Green Bay Packers
Wide receiver turned running back Ty Montgomery entered 2017 as the favorite to take Green Bay’s starting backfield position. He impressed in opportunity last year and is a dangerous weapon for Aaron Rodgers in the passing game. However, a leg injury has left the door open for Jamaal Williams in practice and many believe he may make a run at Montgomery’s spot. That being said, his seven carries for 12 yards against the Redskins failed to make an impression. The entire team struggled with the ground game, but Williams will need to make plays for himself if he is to unseat Montgomery while he’s away.
Kansas City Chiefs
Recent history suggests there is always talent to be had in the Kansas City backfield. Predating Andy Reid, the tradition has continued without the injury-prone Jamaal Charles (who is now in Denver). Spencer Ware has a current hold on the starting position, but there is little guarantee about his reps come regular season. Charcandrick West (7 carries, 113 yards) and rookie Kareem Hunt (8 carries, 40 yards) both made impressions against the Bengals. Ware was handed only one carry, but if he is outplayed next week the team may consider testing the waters early in the year.
Thomas Rawls burst onto the scene as a rookie with 5.6 YPC and appeared to be a lock as the Seahawks’ future running back. Injuries derailed him last season and he is again missing time due to an ankle injury. In his absence newly acquired Eddie Lacy has similarly failed to impress despite optimism regarding his ability to meet weight requirements. Completing a trio of backs who have failed to remain on the field, C.J. Prosise remains a threat in the Seattle backfield, but he is nursing yet another injury (groin) which always appears to be the case. The team currently views Rawls/Lacy as a 1A/1B situation, and that ambiguity may leave room for Alex Collins to sneak onto the roster as a fourth back. At the end of the day, the healthiest back may simply be the favorite.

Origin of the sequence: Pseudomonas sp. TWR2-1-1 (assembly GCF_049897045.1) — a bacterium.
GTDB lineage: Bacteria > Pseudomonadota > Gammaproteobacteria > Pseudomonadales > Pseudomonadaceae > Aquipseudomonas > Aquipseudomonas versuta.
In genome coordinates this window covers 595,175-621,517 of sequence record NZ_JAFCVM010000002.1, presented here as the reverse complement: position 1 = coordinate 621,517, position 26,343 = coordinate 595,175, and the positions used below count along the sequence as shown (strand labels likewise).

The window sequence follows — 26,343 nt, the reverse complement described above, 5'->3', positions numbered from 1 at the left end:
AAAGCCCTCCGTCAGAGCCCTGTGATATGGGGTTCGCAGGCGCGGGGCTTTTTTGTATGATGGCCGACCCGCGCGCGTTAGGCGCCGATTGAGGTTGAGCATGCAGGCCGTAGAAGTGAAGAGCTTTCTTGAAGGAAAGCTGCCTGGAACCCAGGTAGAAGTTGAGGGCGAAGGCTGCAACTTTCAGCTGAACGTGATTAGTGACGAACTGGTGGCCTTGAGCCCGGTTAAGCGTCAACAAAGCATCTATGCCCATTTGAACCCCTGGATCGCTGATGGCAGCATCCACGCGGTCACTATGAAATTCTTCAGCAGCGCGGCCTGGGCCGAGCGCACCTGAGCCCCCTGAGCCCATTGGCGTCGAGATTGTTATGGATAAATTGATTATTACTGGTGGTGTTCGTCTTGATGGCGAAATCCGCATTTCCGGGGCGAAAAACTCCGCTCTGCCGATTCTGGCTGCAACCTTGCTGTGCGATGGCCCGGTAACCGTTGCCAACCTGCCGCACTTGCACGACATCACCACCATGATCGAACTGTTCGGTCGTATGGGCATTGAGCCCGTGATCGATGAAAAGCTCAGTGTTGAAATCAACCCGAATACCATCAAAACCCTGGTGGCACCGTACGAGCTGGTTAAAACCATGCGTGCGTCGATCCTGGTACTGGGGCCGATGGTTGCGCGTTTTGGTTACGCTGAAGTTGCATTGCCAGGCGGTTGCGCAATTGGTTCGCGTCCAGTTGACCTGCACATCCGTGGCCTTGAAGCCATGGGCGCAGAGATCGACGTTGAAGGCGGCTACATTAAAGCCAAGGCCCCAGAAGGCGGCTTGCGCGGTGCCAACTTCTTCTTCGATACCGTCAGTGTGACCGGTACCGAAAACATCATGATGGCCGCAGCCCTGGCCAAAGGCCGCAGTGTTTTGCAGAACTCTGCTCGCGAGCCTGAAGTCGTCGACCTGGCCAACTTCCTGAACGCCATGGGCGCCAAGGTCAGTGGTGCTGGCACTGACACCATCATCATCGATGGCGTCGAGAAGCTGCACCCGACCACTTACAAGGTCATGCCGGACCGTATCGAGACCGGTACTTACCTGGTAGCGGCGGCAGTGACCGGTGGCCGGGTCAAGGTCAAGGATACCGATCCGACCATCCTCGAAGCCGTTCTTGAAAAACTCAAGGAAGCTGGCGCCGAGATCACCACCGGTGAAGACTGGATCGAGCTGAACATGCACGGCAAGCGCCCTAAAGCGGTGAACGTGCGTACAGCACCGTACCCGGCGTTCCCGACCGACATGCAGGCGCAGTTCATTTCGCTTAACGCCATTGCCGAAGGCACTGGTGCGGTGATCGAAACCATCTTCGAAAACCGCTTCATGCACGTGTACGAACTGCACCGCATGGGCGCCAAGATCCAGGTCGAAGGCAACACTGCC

Bears’ fans will find their team in a precarious situation as the team’s wide receivers appeared to be quantity over quality entering this year. Now a couple weeks into the season, the numbers are no longer there. Reuben Randle is out for the season and Markus Wheaton (slated for the third/fourth spot) has a broken finger. At the top of the depth chart stand Cameron Meredith, who impressed last season, and Kevin White. Assuming they remain healthy, those two will see the lion’s share of targets. Behind them are a run of uncertain receivers who should only garner attention when/if White goes down with an injury or underwhelms after so many missed games.
A lot of offseason noise has many excited about the receiving corps in Tennessee despite no evidence to prove the team has made actual strides. Fifth overall pick Corey Davis has been sidelined with a hamstring injury and has missed vital adjustment time against NFL speed. Mike Mularkey affirms that he will appear in the preseason. Beyond Davis are Rishard Matthews and Eric Decker who should offer reliable options for Marcus Mariota on the outside and in the slot respectively. Neither has made much of an impression in the preseason (expected for Decker), while Tre McBride may play his way into a more involved role.